However, in his latest interview with a reporter from the New York Times, it was not that the President of the United States deferred on issues of health policy to health policy experts.  It was not that he was evasive, or exaggerated.  It was not that he advocated policies that were controversial.  It was not even that what he said was untrue.

As per the title of Levin's commentary, it was that the President created a word salad.  What he said often made no sense.

This goes way beyond ill-informed or incompetent leadership as we have used these terms previously.   When we have discussed incompetence, it was in the sense of ordinary English usage.  For example, per, incompetent means "lacking qualification or ability; incapable." 

We have seen many leaders of big health care organizations who did not seem to have adequate qualifications or abilities to run such organizations, even though they might be perfectly intelligent, well-educated, generally capable people.  Such leadership often seemed to be a consequence of the doctrine of managerialism promoted in business schools that people trained in management should lead every type of human organization and endeavor.  Management by people from the disciplines most relevant to the mission and nature of particular organizations should be eschewed.  So managers, not physicians or other health care professionals, should lead health care organizations.  Following that theme, managers, or those like them, rather than health care professionals and health policy experts should lead health policy.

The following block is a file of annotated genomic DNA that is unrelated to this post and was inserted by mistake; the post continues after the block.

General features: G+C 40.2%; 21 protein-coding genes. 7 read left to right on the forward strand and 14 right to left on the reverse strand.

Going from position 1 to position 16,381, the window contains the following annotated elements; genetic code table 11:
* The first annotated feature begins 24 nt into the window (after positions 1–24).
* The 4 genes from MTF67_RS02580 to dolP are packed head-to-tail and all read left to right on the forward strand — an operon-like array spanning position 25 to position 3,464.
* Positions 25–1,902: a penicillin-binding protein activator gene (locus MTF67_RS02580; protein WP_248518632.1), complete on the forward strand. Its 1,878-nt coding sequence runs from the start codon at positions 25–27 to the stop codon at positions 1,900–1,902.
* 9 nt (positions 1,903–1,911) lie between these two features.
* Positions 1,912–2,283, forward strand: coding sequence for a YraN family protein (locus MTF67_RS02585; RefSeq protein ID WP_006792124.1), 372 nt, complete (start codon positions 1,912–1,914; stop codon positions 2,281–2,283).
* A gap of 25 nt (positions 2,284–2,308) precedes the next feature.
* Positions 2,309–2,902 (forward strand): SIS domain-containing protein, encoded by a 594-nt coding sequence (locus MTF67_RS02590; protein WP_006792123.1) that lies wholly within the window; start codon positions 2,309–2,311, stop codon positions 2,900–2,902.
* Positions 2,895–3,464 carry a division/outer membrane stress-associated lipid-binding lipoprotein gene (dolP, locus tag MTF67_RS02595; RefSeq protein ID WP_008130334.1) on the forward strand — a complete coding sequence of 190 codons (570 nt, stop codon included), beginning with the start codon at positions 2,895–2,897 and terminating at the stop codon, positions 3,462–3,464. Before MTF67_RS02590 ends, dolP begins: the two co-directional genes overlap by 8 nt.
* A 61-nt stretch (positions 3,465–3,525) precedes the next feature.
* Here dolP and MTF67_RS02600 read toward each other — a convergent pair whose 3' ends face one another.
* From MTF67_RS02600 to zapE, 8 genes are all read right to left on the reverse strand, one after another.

However, managers who run health care organizations, or make policy, have an unfortunate tendency to be ill-informed (as well as unsympathetic if not hostile to health care professionals' value and the health care mission, and subject to perverse incentives that often put short-term revenue ahead of the health of patients and the population.)

In one sense, President Trump is the ultimate embodiment of managerialism.  He is a life long businessman, whose highest academic training resulted in an MBA from the Wharton School, with no demonstrated knowledge of or experience in public policy, the law, or the US Constitution.  Yet for years he has felt free to make pronouncements about any subject which caught his eye. 

Yet as we first noted here, the problem goes beyond the ignorance about health care of the managerialist health care manager.  How he thinks about health care at times seems incoherent, confused, or demented.  Questions about the President's competence, in terms of his ability to sustain rational thought, have become a national concern (e.g., look here and here.)  An approach to this has got to be devised at the highest levels of US government, but independent of Mr Trump.

Meanwhile, in the hope that the country can recover from this, maybe the case of President Trump's word salad will remind us that we have to rethink who should become leaders of health care organizations.


Judy B said...

Trump just claimed that he is "a very stable genius." Oh my....

Anonymous said...

"an MBA from the Wharton School"

Mr. Trump doesn't have an MBA. He attended Wharton as an undergraduate, and emerged with a BSc in Economics. Just trying to keep the record straight....

Link to relevant AP article.

Judy B said...

For your enjoyment, google The Drunken Tenor - A very stable genius.
(I'd post the link but I wasn't sure if that was allowed here.)